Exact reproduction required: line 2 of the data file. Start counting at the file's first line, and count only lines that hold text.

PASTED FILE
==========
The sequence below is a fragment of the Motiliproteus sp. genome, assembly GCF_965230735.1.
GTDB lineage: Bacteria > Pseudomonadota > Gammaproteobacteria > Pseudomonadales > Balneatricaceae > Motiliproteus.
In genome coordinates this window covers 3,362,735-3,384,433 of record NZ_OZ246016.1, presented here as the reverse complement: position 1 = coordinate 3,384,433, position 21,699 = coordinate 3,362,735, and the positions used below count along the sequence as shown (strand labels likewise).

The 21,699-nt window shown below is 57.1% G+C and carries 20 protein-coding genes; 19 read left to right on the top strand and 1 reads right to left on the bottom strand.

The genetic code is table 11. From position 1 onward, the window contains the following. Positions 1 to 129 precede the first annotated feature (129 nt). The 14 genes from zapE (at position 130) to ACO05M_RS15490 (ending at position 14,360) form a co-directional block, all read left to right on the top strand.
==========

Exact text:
GTDB lineage: Bacteria > Pseudomonadota > Gammaproteobacteria > Pseudomonadales > Balneatricaceae > Motiliproteus.